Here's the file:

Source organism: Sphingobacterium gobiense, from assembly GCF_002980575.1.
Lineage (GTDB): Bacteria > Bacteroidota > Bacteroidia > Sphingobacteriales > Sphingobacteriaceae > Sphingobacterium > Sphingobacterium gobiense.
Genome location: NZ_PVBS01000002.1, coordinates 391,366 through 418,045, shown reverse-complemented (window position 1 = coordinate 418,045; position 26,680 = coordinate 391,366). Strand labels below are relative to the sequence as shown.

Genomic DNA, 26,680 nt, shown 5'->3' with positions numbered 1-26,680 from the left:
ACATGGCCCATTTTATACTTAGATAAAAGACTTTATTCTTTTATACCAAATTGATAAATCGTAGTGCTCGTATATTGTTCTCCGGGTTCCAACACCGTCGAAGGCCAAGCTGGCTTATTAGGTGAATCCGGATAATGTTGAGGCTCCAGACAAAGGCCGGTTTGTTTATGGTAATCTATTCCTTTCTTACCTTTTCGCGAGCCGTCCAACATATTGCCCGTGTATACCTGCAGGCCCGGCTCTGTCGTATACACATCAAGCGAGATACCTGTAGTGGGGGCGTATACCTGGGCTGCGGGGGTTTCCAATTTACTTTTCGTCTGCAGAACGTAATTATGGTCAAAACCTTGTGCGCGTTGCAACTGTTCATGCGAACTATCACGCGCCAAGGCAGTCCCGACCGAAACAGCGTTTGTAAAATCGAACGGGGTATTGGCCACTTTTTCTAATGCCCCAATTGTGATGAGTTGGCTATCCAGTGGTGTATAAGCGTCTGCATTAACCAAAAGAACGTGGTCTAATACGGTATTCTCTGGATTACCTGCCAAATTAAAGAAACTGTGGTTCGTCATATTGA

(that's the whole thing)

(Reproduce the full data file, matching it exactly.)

Source organism: Sphingobacterium gobiense, from assembly GCF_002980575.1.
Lineage (GTDB): Bacteria > Bacteroidota > Bacteroidia > Sphingobacteriales > Sphingobacteriaceae > Sphingobacterium > Sphingobacterium gobiense.
Genome location: NZ_PVBS01000002.1, coordinates 391,366 through 418,045, shown reverse-complemented (window position 1 = coordinate 418,045; position 26,680 = coordinate 391,366). Strand labels below are relative to the sequence as shown.

Genomic DNA, 26,680 nt, shown 5'->3' with positions numbered 1-26,680 from the left:
ACATGGCCCATTTTATACTTAGATAAAAGACTTTATTCTTTTATACCAAATTGATAAATCGTAGTGCTCGTATATTGTTCTCCGGGTTCCAACACCGTCGAAGGCCAAGCTGGCTTATTAGGTGAATCCGGATAATGTTGAGGCTCCAGACAAAGGCCGGTTTGTTTATGGTAATCTATTCCTTTCTTACCTTTTCGCGAGCCGTCCAACATATTGCCCGTGTATACCTGCAGGCCCGGCTCTGTCGTATACACATCAAGCGAGATACCTGTAGTGGGGGCGTATACCTGGGCTGCGGGGGTTTCCAATTTACTTTTCGTCTGCAGAACGTAATTATGGTCAAAACCTTGTGCGCGTTGCAACTGTTCATGCGAACTATCACGCGCCAAGGCAGTCCCGACCGAAACAGCGTTTGTAAAATCGAACGGGGTATTGGCCACTTTTTCTAATGCCCCAATTGTGATGAGTTGGCTATCCAGTGGTGTATAAGCGTCTGCATTAACCAAAAGAACGTGGTCTAATACGGTATTCTCTGGATTACCTGCCAAATTAAAGAAACTGTGGTTCGTCATATTGA